Professor Simon Tanner
Professor of Digital Cultural Heritage
Pro Vice Dean Research (Impact and Innovation)
Tel +44 (0)20 7848 1678
+44 (0)7887 691 716
Skype ID: simon_tanner
Department of Digital Humanities
S3.18, Strand Building
King's College London
London WC2R 2LS
Research interests & PhD supervision
Simon Tanner has a wide ranging interest in cross disciplinary thinking and collaborative approaches that reflect a fascination with interactions between memory organisation collections (libraries, museum, archives, media and publishing) and the humanities. He has an academic background in Library and Information Science. His research into charging models & rights policy for digital images in art museums has had a transformative effect on open content policy in the international museum sector. His Balanced Value Impact Model (BVIM) is used for impact assessment by the GLAM sector all over the world.
Simon is Pro Vice Dean Research (Impact and Innovation). He Chairs the Faculty Impact and Innovation Committee and works to ensure that researchers are able to achieve the maximum impact from their scholarship.
I am Professor of Digital Cultural Heritage in the Department of Digital Humanities. I have particular research focus upon:
- The value and impact of the digital domain
- Open Access and Open Content
- Digitisation and digital cultures
- Economic, social and cultural informatics
- Sustainability and economic viability for digital collections in memory institutions such as libraries, archives and museums.
My areas of research with the strongest international impact are, first, the economic realities and Open Access/Content strategies for digital content in cultural heritage and second, the Balanced Value Impact Model. I have also carried out extensive research in digitisation working with partners in Africa (e.g. Archbishop Desmond Tutu) or projects such as the Dead Sea Scrolls imaging.
I am interested in PhD supervision which engages with these research themes and have supervised research engaged with digitisation in Africa, democratization, Open Access/Content, digital divides and impact plus memory, museums and digital imaging.
- Tanner, S 2016, An analysis of the Arts and Humanities submitted research outputs to the REF2014 with a focus on academic books:: An Academic Book of the Future Report. King's College London, London, doi: 10.18742/RDM01-76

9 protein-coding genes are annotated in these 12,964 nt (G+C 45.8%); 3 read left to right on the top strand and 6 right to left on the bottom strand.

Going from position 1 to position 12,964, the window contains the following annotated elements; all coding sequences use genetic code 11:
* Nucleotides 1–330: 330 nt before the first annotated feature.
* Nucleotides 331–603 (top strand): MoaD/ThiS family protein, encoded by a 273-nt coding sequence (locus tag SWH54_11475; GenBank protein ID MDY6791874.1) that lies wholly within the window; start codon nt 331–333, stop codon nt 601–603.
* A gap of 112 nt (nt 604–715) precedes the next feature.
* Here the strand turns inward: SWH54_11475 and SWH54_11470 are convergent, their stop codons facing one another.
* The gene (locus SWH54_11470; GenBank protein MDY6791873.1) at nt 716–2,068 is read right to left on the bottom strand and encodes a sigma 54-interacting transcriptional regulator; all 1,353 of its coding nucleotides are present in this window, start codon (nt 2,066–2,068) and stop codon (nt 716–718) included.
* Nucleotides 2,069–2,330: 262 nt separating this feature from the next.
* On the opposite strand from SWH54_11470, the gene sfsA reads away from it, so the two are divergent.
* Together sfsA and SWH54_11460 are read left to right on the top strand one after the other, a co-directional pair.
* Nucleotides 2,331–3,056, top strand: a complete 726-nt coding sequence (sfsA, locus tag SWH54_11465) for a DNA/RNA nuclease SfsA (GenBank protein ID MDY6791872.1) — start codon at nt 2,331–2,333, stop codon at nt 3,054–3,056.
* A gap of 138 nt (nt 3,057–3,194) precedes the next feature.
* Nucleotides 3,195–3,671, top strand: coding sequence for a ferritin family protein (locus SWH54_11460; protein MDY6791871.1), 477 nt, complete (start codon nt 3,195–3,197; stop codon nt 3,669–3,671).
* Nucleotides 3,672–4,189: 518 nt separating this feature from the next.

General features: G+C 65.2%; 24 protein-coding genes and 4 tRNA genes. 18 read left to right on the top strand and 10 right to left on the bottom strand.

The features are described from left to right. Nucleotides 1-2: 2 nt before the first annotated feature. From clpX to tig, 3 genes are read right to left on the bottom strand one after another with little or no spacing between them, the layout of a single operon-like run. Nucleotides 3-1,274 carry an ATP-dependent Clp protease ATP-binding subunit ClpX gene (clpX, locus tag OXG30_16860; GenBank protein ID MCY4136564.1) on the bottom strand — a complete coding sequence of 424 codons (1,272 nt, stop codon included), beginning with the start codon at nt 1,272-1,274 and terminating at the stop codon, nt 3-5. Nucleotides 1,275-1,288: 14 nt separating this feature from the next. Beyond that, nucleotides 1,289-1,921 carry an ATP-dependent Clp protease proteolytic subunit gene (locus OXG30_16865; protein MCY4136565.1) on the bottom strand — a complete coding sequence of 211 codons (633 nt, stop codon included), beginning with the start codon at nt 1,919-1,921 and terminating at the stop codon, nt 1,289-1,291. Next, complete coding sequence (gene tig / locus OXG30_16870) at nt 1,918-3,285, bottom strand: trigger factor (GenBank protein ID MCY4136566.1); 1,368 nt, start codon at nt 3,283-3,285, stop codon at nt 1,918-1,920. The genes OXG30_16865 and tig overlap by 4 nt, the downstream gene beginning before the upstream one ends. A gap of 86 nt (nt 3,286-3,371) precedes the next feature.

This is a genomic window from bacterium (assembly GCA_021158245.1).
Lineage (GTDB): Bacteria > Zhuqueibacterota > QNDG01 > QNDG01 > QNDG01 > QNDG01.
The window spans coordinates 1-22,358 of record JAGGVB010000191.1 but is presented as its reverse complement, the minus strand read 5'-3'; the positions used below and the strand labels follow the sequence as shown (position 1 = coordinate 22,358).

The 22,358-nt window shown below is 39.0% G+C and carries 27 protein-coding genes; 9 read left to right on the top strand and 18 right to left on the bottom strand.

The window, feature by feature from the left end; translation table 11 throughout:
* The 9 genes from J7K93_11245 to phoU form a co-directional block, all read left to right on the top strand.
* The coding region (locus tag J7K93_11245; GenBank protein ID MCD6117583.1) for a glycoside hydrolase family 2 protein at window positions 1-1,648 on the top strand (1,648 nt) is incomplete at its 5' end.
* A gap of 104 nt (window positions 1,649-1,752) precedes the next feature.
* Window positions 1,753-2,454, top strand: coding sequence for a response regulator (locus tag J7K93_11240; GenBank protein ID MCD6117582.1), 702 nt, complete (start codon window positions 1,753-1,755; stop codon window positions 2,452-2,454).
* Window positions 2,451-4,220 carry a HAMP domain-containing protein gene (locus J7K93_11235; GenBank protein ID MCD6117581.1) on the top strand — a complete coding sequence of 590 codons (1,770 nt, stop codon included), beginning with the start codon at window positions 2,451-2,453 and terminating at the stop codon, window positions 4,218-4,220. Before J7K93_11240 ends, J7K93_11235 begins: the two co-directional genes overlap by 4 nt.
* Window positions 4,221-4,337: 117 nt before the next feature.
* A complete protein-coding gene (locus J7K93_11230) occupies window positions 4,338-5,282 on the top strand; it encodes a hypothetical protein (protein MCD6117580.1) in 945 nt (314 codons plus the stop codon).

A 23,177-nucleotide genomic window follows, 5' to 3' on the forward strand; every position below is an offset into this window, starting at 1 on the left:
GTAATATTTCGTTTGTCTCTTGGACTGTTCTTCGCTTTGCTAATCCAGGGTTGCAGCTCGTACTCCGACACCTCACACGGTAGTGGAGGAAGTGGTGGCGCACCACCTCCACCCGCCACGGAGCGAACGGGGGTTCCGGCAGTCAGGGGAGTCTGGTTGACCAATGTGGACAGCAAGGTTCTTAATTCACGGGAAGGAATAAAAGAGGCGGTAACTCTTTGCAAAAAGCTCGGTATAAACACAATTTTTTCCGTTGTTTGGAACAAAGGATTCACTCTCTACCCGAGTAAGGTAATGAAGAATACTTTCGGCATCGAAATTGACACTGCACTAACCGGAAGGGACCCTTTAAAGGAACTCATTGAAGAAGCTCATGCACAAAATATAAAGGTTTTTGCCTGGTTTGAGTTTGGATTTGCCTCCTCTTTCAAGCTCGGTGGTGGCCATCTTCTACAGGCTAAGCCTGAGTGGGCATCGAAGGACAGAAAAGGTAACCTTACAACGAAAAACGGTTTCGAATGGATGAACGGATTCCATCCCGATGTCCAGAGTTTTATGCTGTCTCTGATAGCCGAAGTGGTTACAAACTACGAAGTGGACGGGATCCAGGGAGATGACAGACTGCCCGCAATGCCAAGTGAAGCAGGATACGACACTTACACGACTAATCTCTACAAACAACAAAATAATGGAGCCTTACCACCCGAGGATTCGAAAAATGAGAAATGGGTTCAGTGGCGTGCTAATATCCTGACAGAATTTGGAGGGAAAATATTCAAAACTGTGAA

- Tanner, S 2016, 'Using Impact as a Strategic Tool for Developing the Digital Library via the Balanced Value Impact Model' Library Leadership and Management , vol 30, no. 4. https://journals.tdl.org/llm/index.php/llm/article/view/7146
- Tanner, S, 2016. “Open GLAM: The Rewards (and Some Risks) of Digital Sharing for the Public Good” in Andrea Wallace and Ronan Deazley, eds, Display At Your Own Risk: An experimental exhibition of digital cultural heritage, 2016. https://kclpure.kcl.ac.uk/portal/files/52249306/Display_At_Your_Own_Risk_Publication.pdf
- The role of digital collections in shaping national identity in Africa (with R. Kahn) in African Studies in the Digital Age, T. Barringer and M. Wallace (eds.), Brill, 2014.
- When the Data Hits the Fan – Simon Tanner’s blog at: http://simon-tanner.blogspot.co.uk/
For a complete list of publications, please see Simon's full research profile
Expertise and public engagement
I teach mainly on the MA Digital Asset and Media Management course.
The MA in Digital Asset and Media Management was launched in 2010. Since then it has gained Chartered Institute of Library and Information Professionals Accreditation and has a strong international cohort of students attracting at least 90-100 students per year. This MA responds to the growing demand for professionals who are familiar with the emerging digital needs of the broadcast, publishing, media and cultural heritage industries. Understanding the dynamic digital media landscape is key to developing new strategies and methods for creating and using digital media assets and will allow those working in these content industries to leverage their content in creative and innovative ways in the future.
Simon has written for the Guardian on academic matters, as well as appearing on TV, radio and other media.
Simon is available to discuss issues of digitisation, value and economics in the digital domain, Open Access/Content, the digital divide and digital cultures.
He has an active blog which gains over 75,000 views per year.
From 2003 – 2011 Simon was an Independent Member of the Government appointed Legal Deposit Advisory Panel and Chair of its Web Archiving sub-committee that led to the enabling regulations for UK web archiving.